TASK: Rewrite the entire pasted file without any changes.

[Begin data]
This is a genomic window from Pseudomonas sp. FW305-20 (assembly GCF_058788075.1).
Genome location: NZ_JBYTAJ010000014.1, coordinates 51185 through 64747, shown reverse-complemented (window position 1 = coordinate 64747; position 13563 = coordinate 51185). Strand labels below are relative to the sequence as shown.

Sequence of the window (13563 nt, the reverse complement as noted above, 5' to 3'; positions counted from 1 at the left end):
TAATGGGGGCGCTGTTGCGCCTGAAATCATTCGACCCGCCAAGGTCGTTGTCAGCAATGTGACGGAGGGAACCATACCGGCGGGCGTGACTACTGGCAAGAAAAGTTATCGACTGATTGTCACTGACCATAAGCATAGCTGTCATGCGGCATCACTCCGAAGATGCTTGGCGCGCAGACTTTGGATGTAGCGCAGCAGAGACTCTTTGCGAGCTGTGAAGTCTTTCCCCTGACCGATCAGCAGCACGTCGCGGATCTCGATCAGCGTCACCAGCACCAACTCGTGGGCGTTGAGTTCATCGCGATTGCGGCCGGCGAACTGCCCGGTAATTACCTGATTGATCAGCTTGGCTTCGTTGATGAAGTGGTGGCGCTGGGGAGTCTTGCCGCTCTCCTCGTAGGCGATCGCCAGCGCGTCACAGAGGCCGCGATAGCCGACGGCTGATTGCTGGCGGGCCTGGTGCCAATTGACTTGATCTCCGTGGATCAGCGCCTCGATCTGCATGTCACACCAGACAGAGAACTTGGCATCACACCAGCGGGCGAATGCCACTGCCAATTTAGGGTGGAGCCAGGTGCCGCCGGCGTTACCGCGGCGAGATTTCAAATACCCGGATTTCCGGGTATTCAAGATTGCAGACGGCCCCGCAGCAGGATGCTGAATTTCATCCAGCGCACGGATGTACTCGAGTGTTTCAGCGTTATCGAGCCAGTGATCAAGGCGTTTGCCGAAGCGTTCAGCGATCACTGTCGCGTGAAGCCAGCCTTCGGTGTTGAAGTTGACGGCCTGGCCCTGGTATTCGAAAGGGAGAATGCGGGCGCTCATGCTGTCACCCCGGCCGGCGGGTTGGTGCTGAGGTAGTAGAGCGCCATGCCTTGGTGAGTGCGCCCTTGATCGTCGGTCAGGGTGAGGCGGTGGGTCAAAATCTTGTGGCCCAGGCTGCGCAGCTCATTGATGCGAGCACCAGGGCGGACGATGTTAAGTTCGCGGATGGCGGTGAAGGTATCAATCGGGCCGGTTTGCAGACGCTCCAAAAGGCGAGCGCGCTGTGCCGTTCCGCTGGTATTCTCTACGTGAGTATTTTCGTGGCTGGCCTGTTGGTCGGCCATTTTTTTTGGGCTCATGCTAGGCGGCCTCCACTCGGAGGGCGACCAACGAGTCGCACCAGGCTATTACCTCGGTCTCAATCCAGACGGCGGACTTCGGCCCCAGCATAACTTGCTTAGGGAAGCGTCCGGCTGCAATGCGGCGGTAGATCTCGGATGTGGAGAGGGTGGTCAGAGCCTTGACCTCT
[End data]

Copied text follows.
This is a genomic window from Pseudomonas sp. FW305-20 (assembly GCF_058788075.1).
Genome location: NZ_JBYTAJ010000014.1, coordinates 51185 through 64747, shown reverse-complemented (window position 1 = coordinate 64747; position 13563 = coordinate 51185). Strand labels below are relative to the sequence as shown.

Sequence of the window (13563 nt, the reverse complement as noted above, 5' to 3'; positions counted from 1 at the left end):
TAATGGGGGCGCTGTTGCGCCTGAAATCATTCGACCCGCCAAGGTCGTTGTCAGCAATGTGACGGAGGGAACCATACCGGCGGGCGTGACTACTGGCAAGAAAAGTTATCGACTGATTGTCACTGACCATAAGCATAGCTGTCATGCGGCATCACTCCGAAGATGCTTGGCGCGCAGACTTTGGATGTAGCGCAGCAGAGACTCTTTGCGAGCTGTGAAGTCTTTCCCCTGACCGATCAGCAGCACGTCGCGGATCTCGATCAGCGTCACCAGCACCAACTCGTGGGCGTTGAGTTCATCGCGATTGCGGCCGGCGAACTGCCCGGTAATTACCTGATTGATCAGCTTGGCTTCGTTGATGAAGTGGTGGCGCTGGGGAGTCTTGCCGCTCTCCTCGTAGGCGATCGCCAGCGCGTCACAGAGGCCGCGATAGCCGACGGCTGATTGCTGGCGGGCCTGGTGCCAATTGACTTGATCTCCGTGGATCAGCGCCTCGATCTGCATGTCACACCAGACAGAGAACTTGGCATCACACCAGCGGGCGAATGCCACTGCCAATTTAGGGTGGAGCCAGGTGCCGCCGGCGTTACCGCGGCGAGATTTCAAATACCCGGATTTCCGGGTATTCAAGATTGCAGACGGCCCCGCAGCAGGATGCTGAATTTCATCCAGCGCACGGATGTACTCGAGTGTTTCAGCGTTATCGAGCCAGTGATCAAGGCGTTTGCCGAAGCGTTCAGCGATCACTGTCGCGTGAAGCCAGCCTTCGGTGTTGAAGTTGACGGCCTGGCCCTGGTATTCGAAAGGGAGAATGCGGGCGCTCATGCTGTCACCCCGGCCGGCGGGTTGGTGCTGAGGTAGTAGAGCGCCATGCCTTGGTGAGTGCGCCCTTGATCGTCGGTCAGGGTGAGGCGGTGGGTCAAAATCTTGTGGCCCAGGCTGCGCAGCTCATTGATGCGAGCACCAGGGCGGACGATGTTAAGTTCGCGGATGGCGGTGAAGGTATCAATCGGGCCGGTTTGCAGACGCTCCAAAAGGCGAGCGCGCTGTGCCGTTCCGCTGGTATTCTCTACGTGAGTATTTTCGTGGCTGGCCTGTTGGTCGGCCATTTTTTTTGGGCTCATGCTAGGCGGCCTCCACTCGGAGGGCGACCAACGAGTCGCACCAGGCTATTACCTCGGTCTCAATCCAGACGGCGGACTTCGGCCCCAGCATAACTTGCTTAGGGAAGCGTCCGGCTGCAATGCGGCGGTAGATCTCGGATGTGGAGAGGGTGGTCAGAGCCTTGACCTCT